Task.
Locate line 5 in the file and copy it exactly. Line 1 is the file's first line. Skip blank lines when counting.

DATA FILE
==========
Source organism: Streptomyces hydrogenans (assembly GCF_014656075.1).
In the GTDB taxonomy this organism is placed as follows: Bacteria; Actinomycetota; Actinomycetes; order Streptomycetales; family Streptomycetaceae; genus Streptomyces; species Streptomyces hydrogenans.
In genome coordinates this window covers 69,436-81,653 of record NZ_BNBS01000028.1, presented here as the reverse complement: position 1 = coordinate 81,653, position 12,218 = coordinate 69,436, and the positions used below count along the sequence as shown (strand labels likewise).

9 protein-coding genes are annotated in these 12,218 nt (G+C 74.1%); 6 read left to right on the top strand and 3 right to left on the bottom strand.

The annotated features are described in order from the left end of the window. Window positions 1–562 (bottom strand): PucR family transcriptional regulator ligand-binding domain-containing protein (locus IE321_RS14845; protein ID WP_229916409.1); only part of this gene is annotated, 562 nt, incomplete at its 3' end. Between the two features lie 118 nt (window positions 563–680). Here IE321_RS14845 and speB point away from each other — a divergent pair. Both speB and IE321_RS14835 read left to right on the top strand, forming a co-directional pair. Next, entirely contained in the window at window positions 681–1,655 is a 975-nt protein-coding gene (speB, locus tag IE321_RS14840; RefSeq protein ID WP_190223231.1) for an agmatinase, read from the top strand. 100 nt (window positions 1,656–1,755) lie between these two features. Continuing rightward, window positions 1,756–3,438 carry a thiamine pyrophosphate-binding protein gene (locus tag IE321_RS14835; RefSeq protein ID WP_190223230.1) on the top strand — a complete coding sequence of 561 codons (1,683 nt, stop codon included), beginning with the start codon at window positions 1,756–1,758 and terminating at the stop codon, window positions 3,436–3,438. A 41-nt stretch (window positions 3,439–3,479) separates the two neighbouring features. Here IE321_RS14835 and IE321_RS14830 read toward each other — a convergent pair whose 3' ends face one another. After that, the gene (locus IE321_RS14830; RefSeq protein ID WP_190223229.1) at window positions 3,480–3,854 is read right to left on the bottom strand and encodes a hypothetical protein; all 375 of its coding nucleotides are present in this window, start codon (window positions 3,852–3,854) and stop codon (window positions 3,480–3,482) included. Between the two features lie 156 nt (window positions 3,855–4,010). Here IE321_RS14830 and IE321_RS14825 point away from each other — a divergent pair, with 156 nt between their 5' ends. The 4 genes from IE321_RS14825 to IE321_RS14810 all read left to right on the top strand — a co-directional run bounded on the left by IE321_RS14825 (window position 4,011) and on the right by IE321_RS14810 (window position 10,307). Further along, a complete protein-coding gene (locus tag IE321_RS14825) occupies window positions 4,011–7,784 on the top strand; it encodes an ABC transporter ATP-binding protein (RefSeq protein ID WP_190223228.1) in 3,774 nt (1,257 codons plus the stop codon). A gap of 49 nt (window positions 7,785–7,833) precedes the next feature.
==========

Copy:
The annotated features are described in order from the left end of the window. Window positions 1–562 (bottom strand): PucR family transcriptional regulator ligand-binding domain-containing protein (locus IE321_RS14845; protein ID WP_229916409.1); only part of this gene is annotated, 562 nt, incomplete at its 3' end. Between the two features lie 118 nt (window positions 563–680). Here IE321_RS14845 and speB point away from each other — a divergent pair. Both speB and IE321_RS14835 read left to right on the top strand, forming a co-directional pair. Next, entirely contained in the window at window positions 681–1,655 is a 975-nt protein-coding gene (speB, locus tag IE321_RS14840; RefSeq protein ID WP_190223231.1) for an agmatinase, read from the top strand. 100 nt (window positions 1,656–1,755) lie between these two features. Continuing rightward, window positions 1,756–3,438 carry a thiamine pyrophosphate-binding protein gene (locus tag IE321_RS14835; RefSeq protein ID WP_190223230.1) on the top strand — a complete coding sequence of 561 codons (1,683 nt, stop codon included), beginning with the start codon at window positions 1,756–1,758 and terminating at the stop codon, window positions 3,436–3,438. A 41-nt stretch (window positions 3,439–3,479) separates the two neighbouring features. Here IE321_RS14835 and IE321_RS14830 read toward each other — a convergent pair whose 3' ends face one another. After that, the gene (locus IE321_RS14830; RefSeq protein ID WP_190223229.1) at window positions 3,480–3,854 is read right to left on the bottom strand and encodes a hypothetical protein; all 375 of its coding nucleotides are present in this window, start codon (window positions 3,852–3,854) and stop codon (window positions 3,480–3,482) included. Between the two features lie 156 nt (window positions 3,855–4,010). Here IE321_RS14830 and IE321_RS14825 point away from each other — a divergent pair, with 156 nt between their 5' ends. The 4 genes from IE321_RS14825 to IE321_RS14810 all read left to right on the top strand — a co-directional run bounded on the left by IE321_RS14825 (window position 4,011) and on the right by IE321_RS14810 (window position 10,307). Further along, a complete protein-coding gene (locus tag IE321_RS14825) occupies window positions 4,011–7,784 on the top strand; it encodes an ABC transporter ATP-binding protein (RefSeq protein ID WP_190223228.1) in 3,774 nt (1,257 codons plus the stop codon). A gap of 49 nt (window positions 7,785–7,833) precedes the next feature.